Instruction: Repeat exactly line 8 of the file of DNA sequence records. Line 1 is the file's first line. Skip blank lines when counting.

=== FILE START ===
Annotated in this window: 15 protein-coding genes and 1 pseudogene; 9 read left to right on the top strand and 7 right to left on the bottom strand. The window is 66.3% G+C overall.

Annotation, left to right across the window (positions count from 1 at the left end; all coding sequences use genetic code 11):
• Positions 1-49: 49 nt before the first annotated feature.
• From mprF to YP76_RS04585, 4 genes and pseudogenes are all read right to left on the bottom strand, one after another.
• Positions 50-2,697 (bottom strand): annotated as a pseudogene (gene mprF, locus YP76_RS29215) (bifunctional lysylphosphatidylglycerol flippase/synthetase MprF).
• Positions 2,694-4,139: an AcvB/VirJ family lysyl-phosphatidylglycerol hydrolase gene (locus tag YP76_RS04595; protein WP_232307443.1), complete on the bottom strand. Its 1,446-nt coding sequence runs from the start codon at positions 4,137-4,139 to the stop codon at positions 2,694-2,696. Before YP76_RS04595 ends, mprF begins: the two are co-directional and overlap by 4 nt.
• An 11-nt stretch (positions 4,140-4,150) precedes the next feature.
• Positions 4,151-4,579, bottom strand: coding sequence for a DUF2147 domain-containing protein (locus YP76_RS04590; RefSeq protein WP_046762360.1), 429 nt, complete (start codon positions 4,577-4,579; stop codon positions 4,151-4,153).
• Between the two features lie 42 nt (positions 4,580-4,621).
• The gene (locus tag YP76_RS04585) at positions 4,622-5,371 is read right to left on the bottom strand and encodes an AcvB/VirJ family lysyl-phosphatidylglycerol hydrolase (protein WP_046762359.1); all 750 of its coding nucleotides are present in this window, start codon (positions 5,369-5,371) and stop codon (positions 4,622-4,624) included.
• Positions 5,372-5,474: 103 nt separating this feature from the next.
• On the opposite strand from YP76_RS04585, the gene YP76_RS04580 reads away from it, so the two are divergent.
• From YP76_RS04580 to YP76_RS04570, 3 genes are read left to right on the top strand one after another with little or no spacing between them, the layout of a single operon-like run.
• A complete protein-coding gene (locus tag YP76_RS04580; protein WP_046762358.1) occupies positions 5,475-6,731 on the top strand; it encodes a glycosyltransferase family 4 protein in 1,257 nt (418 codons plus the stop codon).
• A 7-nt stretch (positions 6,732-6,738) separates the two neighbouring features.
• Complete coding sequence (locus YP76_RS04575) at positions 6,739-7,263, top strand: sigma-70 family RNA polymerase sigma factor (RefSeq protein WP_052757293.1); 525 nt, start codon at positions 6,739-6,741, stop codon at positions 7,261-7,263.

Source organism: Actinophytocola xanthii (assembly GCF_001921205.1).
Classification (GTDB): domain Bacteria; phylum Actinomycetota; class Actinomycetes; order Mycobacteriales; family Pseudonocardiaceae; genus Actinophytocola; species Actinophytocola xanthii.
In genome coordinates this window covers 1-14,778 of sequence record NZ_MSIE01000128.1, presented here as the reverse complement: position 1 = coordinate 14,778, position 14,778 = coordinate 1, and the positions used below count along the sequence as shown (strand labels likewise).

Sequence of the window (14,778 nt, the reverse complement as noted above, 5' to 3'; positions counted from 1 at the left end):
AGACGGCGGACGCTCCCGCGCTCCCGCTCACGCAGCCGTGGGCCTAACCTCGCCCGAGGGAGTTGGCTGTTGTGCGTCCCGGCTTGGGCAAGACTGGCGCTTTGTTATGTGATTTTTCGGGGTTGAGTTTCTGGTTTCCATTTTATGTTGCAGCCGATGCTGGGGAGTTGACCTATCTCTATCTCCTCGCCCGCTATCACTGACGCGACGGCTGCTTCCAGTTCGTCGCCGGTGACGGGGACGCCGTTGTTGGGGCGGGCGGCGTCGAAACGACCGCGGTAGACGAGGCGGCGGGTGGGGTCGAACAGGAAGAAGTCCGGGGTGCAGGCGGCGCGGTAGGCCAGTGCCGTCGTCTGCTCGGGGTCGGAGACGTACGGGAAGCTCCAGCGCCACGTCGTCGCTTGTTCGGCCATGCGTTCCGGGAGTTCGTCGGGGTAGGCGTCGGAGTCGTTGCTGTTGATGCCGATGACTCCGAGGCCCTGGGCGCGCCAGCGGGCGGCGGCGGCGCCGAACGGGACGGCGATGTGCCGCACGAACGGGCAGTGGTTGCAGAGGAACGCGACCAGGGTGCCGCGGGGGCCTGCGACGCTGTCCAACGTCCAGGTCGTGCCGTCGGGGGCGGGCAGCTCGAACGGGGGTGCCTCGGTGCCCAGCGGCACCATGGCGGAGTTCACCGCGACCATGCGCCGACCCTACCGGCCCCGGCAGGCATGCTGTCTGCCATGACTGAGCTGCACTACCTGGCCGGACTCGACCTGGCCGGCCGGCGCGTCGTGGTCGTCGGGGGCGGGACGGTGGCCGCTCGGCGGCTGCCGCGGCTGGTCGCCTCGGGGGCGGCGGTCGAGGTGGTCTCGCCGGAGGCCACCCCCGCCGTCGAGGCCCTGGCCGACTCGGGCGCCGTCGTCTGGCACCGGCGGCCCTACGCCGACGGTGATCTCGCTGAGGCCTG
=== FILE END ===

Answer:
• Positions 4,151-4,579, bottom strand: coding sequence for a DUF2147 domain-containing protein (locus YP76_RS04590; RefSeq protein WP_046762360.1), 429 nt, complete (start codon positions 4,577-4,579; stop codon positions 4,151-4,153).